A security researcher has developed malicious rootkit software for Cisco Systems' routers, a development that has placed increasing scrutiny on the routers that carry the majority of the Internet's traffic.
Sebastian Muniz, a researcher with Core Security Technologies, developed the software, which he will unveil on May 22 at the EuSecWest conference in London.
Rootkits are stealthy programs that cover up their tracks on a computer, making them extremely hard to detect. To date, the vast majority of rootkits have been written for the Windows operating system, but this will mark the first time that someone has discussed a rootkit written for IOS, the Internetwork Operating System used by Cisco's routers. "An IOS rootkit is able to perform the tasks that any other rootkit would do on desktop computer operating systems," Muniz said in an interview.
Rootkits are typically used to install key-logging software as well as programs that allow attackers to remotely connect with the infected system. However, the most notorious rootkit of all, distributed by Sony BMG Music, stopped unauthorized CD copying.
A Cisco rootkit is particularly worrisome because, like Microsoft's Windows, Cisco's routers are very widely used. Cisco owned nearly two-thirds of the router market in the fourth quarter of 2007, according to research firm IDC.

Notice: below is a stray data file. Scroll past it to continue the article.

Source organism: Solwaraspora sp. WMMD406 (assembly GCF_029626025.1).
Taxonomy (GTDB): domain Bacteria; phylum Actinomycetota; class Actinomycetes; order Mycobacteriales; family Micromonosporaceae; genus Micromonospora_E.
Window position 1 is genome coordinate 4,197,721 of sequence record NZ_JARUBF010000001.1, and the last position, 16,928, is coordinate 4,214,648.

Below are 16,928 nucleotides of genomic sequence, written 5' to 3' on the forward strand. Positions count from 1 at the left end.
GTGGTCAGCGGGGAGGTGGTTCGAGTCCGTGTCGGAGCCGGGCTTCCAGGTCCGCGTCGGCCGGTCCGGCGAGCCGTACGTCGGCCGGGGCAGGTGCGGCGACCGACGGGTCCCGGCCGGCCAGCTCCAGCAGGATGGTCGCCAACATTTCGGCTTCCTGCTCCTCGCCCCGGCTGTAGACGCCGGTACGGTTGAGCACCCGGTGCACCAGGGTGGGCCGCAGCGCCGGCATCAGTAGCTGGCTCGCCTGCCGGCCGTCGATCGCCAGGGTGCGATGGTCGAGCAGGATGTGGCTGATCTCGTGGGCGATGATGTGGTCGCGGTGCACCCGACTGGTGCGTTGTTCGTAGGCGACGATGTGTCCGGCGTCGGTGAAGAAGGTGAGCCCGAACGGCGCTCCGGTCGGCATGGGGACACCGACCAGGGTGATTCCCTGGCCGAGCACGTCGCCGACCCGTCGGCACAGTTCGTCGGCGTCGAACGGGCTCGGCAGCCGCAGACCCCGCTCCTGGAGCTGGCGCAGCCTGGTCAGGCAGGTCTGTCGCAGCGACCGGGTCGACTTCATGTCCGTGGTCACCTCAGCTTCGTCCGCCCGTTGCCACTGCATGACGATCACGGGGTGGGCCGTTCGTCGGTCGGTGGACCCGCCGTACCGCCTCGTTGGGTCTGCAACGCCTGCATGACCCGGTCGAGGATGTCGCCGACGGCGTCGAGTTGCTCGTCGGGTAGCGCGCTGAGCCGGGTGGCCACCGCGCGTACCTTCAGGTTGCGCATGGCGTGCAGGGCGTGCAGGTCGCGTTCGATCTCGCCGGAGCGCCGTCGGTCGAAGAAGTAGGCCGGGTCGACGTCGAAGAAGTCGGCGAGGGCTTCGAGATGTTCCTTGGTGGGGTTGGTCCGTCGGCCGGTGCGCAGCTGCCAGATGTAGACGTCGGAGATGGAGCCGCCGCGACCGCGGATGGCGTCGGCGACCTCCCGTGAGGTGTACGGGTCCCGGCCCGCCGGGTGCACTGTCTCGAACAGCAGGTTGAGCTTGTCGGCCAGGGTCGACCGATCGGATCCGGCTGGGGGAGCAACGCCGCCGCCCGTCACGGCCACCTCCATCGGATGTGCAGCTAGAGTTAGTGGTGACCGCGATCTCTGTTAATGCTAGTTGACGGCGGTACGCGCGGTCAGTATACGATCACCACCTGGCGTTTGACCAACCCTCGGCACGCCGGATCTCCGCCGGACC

In the past, researchers have built malicious software, known as "IOS patching shellcode," that could compromise a Cisco router, but those programs are custom-written to work with one specific version of IOS.
Muniz's rootkit will be different. "It could work on several different versions of IOS," he said.
The software cannot be used to break into a Cisco router -- an attacker would need to have some kind of attack code, or an administrative password on the router to install the rootkit, but once installed it can be used to silently monitor and control the device.
The rootkit runs in the router's flash memory, which contains the first commands that it uses to boot up, said EuSecWest conference organizer Dragos Ruiu.
Muniz said he has no plans to release the source code for his rootkit, but he wants to explain how he built it to counter the widespread perception that Cisco routers are somehow immune to this type of malware. "I've done this with the purpose of showing that IOS rootkits are real, and that appropriate security measures must be taken," he said.
Security researcher Mike Lynn offered a similar rationalization for his controversial 2005 Black Hack presentation showing how to hack into a Cisco router and run a small "shellcode" program.
Lynn's presentation was "very shocking because, until then, nobody thought you could actually build exploits for Cisco," Ruiu said. "This rootkit is the next step."
Within hours of his 2005 Black Hat talk, Lynn was sued by Cisco, which claimed he had exposed trade secrets in violation of his Cisco end-user license agreement.